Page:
Virginia Governor Robert F. McDonnell caused a controversy on Tuesday, April 6, when he proclaimed that April will once more be Confederate History Month in his state. The holiday, created by Republican governor George Allen in 1997, honors soldiers who fought on the side of the Confederacy against the Union during the American Civil War. The two previous governors, both Democrats, had refused to issue the symbolic proclamation. According to the Washington Post, McDonnell said the move is intended to promote tourism in Virginia, which next year will mark the 150th anniversary of the start of the Civil War. Critics however slammed the decision, with former governor L. Douglas Wilder on Tuesday calling it “mind-boggling to say the least” that there is no reference to slavery in the proclamation. McDonnell reversed his position late Wednesday, adding a section addressing the role slavery played in the war.

Mohammed al-Madadi , a Qatari diplomat sparked a terrorism warning on Wednesday, April 7 after he attempted to secretly smoke a cigarette in the bathroom on a flight bound for Denver, Colorado from Washington DC. When confronted, al-Madadi joked he was trying to light his shoes on fire, an apparent reference to shoe bomber Richard Reid, according to the BBC. Two F-16 jets were scrambled to intercept the United Airlines plane and escort it to Denver international airport. Al-Madadi was released after being questioned by U.S. air marshals. It is not clear whether he will face charges over the incident.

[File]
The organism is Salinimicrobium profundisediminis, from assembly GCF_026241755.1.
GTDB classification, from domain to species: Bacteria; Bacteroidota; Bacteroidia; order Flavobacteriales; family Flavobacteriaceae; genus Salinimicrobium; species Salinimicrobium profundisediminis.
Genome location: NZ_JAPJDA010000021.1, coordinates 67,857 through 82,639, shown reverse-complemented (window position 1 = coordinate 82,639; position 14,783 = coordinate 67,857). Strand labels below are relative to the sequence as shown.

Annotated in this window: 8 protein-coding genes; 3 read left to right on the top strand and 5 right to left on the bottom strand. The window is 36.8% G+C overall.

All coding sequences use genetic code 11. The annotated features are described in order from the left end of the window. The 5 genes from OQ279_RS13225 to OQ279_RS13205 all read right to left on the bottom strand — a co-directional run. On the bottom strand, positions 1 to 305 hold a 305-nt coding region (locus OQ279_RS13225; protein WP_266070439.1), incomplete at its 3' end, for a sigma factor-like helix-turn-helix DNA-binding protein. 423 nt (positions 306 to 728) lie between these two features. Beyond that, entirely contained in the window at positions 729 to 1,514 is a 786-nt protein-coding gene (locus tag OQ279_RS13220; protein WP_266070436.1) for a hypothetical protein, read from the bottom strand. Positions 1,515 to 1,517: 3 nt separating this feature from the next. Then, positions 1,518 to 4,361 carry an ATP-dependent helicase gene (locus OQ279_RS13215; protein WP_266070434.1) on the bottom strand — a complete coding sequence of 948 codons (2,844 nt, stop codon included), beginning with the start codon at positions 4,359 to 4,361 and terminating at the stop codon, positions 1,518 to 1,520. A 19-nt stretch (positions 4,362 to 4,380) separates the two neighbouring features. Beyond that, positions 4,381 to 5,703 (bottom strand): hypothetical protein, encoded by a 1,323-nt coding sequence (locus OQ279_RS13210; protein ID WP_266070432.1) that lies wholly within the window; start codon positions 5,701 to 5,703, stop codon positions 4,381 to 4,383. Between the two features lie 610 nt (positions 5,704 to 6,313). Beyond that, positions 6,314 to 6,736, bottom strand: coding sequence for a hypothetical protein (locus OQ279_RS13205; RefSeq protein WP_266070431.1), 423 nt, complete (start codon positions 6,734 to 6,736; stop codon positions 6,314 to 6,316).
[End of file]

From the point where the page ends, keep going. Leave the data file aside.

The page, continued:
The United States sought to quell tensions with Afghanistan this week, following remarks made by Afghan President Hamid Karzai on Sunday April, 4, in which he threatened to join the Taliban if the U.S. did not ease pressure on him. On Wednesday, April 7, the Obama administration stressed that Karzai is “a figure that we respect,” according to the New York Times. This comes as the Washington Post reports that the White House is hinting it may cancel the Afghan president’s planned visit to Washington if the anti-western outbursts continue.

Business and Economy

Apple computers announced on Monday, April 5, that it sold more than 300,000 units of its highly anticipated iPad on its first day on the market. According to the Independent, the sales figures “were hardly exceptional” for the new class of device, a cross between Apple’s popular iPhone and a laptop. However, sales did meet the expectations of most analysts.  Royal Bank of Canada’s Michael Abramsky noted in the New York Times, that because Apple is introducing an entirely new type of computing, consumer acceptance is likely to be a bit slower than with previous Apple products. The iPad has received largely positive reviews, though complaints about unreliable Wi-Fi connections have surfaced in recent days. Apple plans to introduce a more expensive version of the product which will run on AT&T’s 3G network, later this month.